Loess Hills Scenic Byway is a unique SWI destination
It’s been more than 20 years since western Iowa’s unique land formation was designated the Loess Hills National Scenic Byway.
The stretch of scenic hills, that extend for 220 miles along the Missouri River valley from north of Sioux City, Iowa, to St. Joseph, Mo., were created from windblown silt during the last ice age. The hills are more than 60 feet high in some areas on the Iowa side of the river. The only other place in the world to find a similar formation of loess soil is in China. The Loess Hills area of western Iowa is comprised of about 640,000 acres of land and is the only area in the state to earn the national scenic byway designation.
“Because of the significance of the Loess Hills, we have people from all across the country and even international visitors who call and request information about the byway and attractions,” Becca Castle of Golden Hills Resource Conservation and Development (RC&D) said. “We help them create itineraries depending on what their particular interests are and how long they’ll be staying and what time of the year it is.”
Conservation areas, wildlife refuges, recreational trails, parks and historical attractions can be found all along the Loess National Scenic Byway route in western Iowa – stretching from Five Ridge Prairie Reserve near Westfield down to Waubonsie State Park in Fremont County. In between are attractions like the Lewis and Clark Interpretive Center in Sioux City, Loess Hills State Forest outside Pisgah, the Harrison County Historical Village and Welcome Center in Missouri Valley, the Hitchcock Nature Center near Honey Creek, the historic Dodge House in Council Bluffs, West Oak Forest north of Pacific Junction and the Todd House in Tabor.
In southwest Iowa, Castle said Pottawattamie, Mills and Fremont Counties each have their own unique attractions along the byway.
“The museums and the Wabash Trace are the big ones in Council Bluffs - the Dodge House, the Union Pacific Railroad Museum, the Western Historic Trails Center and Rails West Museum,” she said. “In Glenwood, there are a lot of attractions – Glenwood Lake Park, the Mills County Historical Museum and the Davies Amphitheater.”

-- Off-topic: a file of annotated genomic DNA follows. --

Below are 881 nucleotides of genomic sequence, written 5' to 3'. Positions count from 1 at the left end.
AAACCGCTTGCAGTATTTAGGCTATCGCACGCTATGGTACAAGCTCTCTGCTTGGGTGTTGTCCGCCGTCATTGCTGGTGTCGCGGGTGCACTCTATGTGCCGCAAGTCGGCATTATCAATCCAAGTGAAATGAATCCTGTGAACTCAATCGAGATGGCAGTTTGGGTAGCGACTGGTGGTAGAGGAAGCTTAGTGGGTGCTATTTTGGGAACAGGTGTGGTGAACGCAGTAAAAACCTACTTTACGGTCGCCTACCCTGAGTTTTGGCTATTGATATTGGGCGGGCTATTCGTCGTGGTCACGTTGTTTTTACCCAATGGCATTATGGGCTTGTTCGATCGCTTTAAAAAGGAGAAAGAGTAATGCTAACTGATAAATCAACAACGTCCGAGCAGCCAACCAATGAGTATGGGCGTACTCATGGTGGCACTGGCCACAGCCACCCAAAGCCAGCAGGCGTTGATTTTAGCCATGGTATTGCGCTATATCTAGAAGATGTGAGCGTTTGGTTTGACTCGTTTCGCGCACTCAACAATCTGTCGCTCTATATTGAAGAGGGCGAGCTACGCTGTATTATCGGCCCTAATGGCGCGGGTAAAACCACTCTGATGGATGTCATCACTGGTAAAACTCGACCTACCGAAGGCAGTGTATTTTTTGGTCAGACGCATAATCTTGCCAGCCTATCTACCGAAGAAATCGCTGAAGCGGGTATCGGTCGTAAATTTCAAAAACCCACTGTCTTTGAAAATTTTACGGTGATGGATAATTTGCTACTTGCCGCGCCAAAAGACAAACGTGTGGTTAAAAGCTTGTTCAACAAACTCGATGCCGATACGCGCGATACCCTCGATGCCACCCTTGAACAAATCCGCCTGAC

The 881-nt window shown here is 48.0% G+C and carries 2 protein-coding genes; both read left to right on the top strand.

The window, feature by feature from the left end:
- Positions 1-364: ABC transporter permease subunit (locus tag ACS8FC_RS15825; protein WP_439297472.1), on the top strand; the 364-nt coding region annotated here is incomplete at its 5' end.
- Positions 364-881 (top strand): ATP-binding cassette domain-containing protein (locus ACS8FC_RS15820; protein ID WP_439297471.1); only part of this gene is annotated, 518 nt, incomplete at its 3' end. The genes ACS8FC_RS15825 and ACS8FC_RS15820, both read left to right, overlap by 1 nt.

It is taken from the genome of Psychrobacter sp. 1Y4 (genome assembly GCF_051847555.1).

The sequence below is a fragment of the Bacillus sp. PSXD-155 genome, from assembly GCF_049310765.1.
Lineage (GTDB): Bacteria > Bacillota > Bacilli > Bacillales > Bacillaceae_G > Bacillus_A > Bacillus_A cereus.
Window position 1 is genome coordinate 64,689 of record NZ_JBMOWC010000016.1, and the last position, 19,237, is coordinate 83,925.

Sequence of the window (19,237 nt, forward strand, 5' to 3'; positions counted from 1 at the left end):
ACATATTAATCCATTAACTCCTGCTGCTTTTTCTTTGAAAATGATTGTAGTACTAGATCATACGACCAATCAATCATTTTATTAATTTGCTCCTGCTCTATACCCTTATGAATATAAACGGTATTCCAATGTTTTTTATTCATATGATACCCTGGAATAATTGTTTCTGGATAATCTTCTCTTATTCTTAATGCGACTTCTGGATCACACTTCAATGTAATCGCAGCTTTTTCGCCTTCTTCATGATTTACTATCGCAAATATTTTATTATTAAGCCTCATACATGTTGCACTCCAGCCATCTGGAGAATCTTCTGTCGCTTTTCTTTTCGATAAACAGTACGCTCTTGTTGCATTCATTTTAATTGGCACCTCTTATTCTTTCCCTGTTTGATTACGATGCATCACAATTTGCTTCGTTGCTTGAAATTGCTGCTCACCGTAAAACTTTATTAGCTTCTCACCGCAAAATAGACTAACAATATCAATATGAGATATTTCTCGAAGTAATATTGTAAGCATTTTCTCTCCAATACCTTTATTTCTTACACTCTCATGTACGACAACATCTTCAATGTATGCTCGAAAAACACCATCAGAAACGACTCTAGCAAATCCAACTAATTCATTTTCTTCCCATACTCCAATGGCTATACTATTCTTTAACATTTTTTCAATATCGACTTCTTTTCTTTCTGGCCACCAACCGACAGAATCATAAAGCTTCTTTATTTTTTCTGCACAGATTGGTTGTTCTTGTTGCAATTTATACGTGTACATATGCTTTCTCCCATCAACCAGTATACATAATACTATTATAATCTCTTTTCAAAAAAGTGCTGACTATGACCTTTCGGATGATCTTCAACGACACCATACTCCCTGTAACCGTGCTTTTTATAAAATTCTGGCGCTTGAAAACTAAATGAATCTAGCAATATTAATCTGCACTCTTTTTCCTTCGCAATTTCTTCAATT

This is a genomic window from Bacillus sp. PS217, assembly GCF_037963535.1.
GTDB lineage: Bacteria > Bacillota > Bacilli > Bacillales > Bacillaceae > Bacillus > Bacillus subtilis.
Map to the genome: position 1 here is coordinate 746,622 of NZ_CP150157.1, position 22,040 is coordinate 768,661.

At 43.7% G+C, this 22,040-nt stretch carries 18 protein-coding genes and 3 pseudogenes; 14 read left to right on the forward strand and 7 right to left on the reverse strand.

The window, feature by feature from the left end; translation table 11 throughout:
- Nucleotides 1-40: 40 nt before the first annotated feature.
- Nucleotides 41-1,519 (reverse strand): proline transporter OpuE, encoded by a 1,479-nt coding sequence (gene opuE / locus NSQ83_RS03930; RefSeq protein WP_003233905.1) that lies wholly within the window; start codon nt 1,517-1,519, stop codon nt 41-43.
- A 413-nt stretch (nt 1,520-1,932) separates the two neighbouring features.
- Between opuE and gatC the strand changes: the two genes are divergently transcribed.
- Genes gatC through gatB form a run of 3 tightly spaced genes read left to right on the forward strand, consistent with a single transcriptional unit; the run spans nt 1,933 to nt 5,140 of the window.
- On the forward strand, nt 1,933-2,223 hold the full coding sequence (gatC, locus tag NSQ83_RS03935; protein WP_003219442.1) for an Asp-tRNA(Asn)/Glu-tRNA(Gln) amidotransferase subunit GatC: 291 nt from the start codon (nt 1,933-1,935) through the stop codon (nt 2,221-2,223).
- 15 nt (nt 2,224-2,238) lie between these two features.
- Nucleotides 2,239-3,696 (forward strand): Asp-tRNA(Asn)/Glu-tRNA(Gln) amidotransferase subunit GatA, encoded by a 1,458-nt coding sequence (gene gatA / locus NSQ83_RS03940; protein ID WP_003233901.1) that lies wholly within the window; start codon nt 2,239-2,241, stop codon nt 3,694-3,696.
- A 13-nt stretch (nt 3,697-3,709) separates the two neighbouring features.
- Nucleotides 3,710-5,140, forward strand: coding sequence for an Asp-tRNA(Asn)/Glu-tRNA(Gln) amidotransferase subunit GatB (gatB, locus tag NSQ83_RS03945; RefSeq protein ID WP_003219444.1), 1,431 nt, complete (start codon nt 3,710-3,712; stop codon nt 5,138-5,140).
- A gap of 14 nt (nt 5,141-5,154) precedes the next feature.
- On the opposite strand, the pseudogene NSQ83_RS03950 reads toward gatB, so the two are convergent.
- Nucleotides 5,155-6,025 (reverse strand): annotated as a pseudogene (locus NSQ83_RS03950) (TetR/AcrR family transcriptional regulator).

Some of the other Mills County attractions include Pony Creek Park (home of the Mills County Conservation and Nature Center), Mile Hill Lake, Vine Street Cellars and Bodega Victoriana wineries, Bella Terre vineyard and Keg Creek Brewing Co.
Fremont County attractions include Moonstone (Lavender) Gardens near Thurman and the Fremont County History Center and Iowa’s Championship Rodeo Museum in Sidney.
All of the attractions on and near the byway are highlighted in the 32-page Loess Hills National Scenic Guide , entitled “Shaped By Nature.” The colorful guide can be downloaded from the Loess Hills National Scenic Byway website at www.visitloesshills.org.
“The byway guide is really a great resource because it provides county-by-county information, shows detailed maps and talks about specific businesses and attractions,” Castle said.
Work toward the getting the Loess Hills National Scenic Byway designation began in 1989 as a volunteer grassroots effort from dedicated citizens in cooperation with Golden Hills RC&D and the Western Iowa Tourism Region. The byway became an Iowa Scenic Byway on July 8, 1998, and received the national designation less than two years later on June 15, 2000.
The Loess Hills Scenic Byway is governed by a 12-member board of representatives from the seven byway counties (Plymouth, Woodbury, Monona, Harrison, Pottawattamie, Mills and Fremont), State Historical Society, Iowa Department of Natural Resources, Golden Hills RC&D, Western Tourism Region and one at-large member.